Thinking of decorating your condo unit with a touch of local heritage? August 9 is International Indigenous People’s Day. It’s the perfect day to shop around for eco-friendly products your kids will appreciate. Take a look at this list of must-have items that can spruce up your unit and support our local indigenous tribes, at the same time.
Help indigenous tribes by buying their crafts
Photo courtesy of Vincent Tan via Pexels.com
It’s more than just supporting a local business or whenever you purchase products made by indigenous tribes. It’s also supporting a cause to maintain their heritage and identity. Here are some of the products that you could buy not just to spice up your flat, but also get the talks going about our national heritage.
1. Ifugao’s Ikat
Photo courtesy of Francesco Ungaro via Pexels.com
Mostly located around northern Luzon, Ifugaos are best known for planting rice using a system of irrigated terraces in mountainous areas. These native people are also known for their hand-woven Ikat textile. The textile undergoes a resist dyeing process wherein bundles of yarn are tightly wrapped together and then dyed as many times as needed, to achieve the desired pattern. This is usually done before the threads are woven to create its intricate design. The Ifugao Ikat is characterized by diamond stripes of white and red as well as colors and eye-catching designs.
The Ifugao Ikat can add a touch of Filipino heritage when you use it to decorate your condo. You can purchase this textile in Baguio or in Sagada starting at around Php500. Alternatively, you can order online from Ifugao Nation on Facebook.
2. Manobo trays
Photo courtesy of Pixabay via Pexels.com
If guests frequent your condo, wouldn’t it be wonderful to serve them food or refreshments on a tray with indigenous design? The Manobo tribe is known for their hand-made trays produced by crafting techniques that have been passed down from generation to generation. By travelling to Mindanao, you can get authentic Manobo trays and learn more about their culture. In this way, you can help tribes become more known and appreciated in modern society. After all, they are a part of our culture as Filipinos.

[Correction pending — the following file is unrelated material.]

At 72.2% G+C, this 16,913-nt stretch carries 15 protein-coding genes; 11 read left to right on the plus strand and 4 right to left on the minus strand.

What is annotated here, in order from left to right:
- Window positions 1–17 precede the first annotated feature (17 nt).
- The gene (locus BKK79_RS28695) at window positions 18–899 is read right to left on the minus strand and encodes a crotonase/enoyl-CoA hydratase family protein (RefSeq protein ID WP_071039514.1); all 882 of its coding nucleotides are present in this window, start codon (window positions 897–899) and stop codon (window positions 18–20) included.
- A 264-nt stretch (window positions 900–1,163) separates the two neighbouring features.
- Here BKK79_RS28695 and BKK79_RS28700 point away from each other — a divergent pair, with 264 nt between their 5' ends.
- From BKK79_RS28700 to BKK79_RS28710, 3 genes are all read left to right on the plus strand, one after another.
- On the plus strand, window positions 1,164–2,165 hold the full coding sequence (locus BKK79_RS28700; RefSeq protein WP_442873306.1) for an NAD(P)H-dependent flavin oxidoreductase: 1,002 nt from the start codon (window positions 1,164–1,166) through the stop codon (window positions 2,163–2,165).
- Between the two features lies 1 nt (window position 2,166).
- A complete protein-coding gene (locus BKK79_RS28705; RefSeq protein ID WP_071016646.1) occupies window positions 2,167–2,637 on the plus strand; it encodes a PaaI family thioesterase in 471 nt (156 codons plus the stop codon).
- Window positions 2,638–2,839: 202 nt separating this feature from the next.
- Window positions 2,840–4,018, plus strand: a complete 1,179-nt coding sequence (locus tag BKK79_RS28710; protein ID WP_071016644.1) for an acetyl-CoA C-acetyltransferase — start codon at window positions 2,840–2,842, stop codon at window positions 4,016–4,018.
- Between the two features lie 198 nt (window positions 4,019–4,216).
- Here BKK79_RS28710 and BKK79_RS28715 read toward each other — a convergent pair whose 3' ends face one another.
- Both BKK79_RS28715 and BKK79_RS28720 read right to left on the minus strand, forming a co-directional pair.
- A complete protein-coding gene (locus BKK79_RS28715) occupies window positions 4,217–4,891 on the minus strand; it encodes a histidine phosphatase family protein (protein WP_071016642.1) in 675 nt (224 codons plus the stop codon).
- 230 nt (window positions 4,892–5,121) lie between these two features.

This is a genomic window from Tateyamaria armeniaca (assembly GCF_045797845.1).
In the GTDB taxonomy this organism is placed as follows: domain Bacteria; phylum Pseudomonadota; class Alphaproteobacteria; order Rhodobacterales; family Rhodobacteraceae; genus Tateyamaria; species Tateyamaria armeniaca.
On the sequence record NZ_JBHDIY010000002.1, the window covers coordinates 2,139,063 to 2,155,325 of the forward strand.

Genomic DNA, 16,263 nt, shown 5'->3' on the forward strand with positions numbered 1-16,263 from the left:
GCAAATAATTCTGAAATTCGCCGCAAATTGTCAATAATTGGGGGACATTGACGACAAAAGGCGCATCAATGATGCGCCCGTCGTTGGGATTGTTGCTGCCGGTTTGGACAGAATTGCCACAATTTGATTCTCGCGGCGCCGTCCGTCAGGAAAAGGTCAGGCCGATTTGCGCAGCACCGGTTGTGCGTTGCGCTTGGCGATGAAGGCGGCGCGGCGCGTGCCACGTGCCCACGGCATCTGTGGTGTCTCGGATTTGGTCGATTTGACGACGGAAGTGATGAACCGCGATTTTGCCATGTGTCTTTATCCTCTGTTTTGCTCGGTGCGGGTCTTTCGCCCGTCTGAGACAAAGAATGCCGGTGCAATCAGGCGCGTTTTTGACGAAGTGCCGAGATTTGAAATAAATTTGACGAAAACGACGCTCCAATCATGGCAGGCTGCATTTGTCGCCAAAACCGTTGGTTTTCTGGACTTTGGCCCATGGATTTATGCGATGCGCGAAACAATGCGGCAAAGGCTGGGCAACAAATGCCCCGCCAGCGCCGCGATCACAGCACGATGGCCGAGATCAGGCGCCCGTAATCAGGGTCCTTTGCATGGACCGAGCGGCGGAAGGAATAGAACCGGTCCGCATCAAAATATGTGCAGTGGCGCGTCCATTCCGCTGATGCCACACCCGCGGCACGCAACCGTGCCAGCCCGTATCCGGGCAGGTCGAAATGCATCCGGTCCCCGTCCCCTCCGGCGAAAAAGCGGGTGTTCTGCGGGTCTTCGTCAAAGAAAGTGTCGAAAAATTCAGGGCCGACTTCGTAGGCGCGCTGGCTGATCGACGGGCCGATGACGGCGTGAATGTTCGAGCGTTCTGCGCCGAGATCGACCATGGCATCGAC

3. Maguindanao Likos
Want to liven up your wall? Use Maguindanao Likos. It’s an inaul or woven fabric made of different colors and designs. The inaul is commonly used as wall décor for special occasions such as weddings. You can get yours at Custom Made Crafts Center. Products are made-to-order; so pricing may vary.
4. Igorot tribe furniture
Photo courtesy of Aphiwat Chuangchoem via Pexels.com
The Igorot tribes were once feared for head-hunting. Now, this indigenous group is known for its art and woodwork which you can buy on Asin Road in Barangay Tadiangan, Tuba Town near Baguio City. You can purchase giant wooden cutlery, fertility statues as well as spears and shields. Bring them home and turn them into great conversational pieces.
The Igorot online shop has a wide array of textile and hand-carved items you can purchase for around Php500 to as much as Php2,000. They also accept custom work, to suit your needs.
5. Traditional Lumad instruments